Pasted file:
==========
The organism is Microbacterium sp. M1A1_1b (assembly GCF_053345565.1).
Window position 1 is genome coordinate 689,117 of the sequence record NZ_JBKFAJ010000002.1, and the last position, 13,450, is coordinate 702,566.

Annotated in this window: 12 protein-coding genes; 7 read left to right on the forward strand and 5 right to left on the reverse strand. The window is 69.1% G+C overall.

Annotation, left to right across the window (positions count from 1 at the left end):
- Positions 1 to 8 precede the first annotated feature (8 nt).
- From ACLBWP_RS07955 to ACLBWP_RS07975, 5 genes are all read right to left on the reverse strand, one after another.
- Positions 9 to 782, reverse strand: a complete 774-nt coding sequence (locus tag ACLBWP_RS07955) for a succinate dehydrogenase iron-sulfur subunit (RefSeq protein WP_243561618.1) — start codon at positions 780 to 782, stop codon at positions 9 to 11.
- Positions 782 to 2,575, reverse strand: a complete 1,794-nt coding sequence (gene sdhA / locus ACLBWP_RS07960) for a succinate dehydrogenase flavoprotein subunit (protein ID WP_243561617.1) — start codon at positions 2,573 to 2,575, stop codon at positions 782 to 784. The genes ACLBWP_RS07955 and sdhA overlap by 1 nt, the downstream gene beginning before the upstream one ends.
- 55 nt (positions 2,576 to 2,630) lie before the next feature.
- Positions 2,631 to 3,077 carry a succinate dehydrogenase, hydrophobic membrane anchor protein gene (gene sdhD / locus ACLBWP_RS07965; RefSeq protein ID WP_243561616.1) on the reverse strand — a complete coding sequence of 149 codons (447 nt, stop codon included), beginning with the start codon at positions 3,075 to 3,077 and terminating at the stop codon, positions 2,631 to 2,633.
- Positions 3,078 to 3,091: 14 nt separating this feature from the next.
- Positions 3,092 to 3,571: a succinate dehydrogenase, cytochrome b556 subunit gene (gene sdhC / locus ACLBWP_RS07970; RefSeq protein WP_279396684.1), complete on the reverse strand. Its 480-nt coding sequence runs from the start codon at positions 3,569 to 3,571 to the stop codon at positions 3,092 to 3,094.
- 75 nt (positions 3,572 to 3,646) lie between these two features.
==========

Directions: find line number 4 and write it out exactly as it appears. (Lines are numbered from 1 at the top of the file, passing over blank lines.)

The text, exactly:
Annotation, left to right across the window (positions count from 1 at the left end):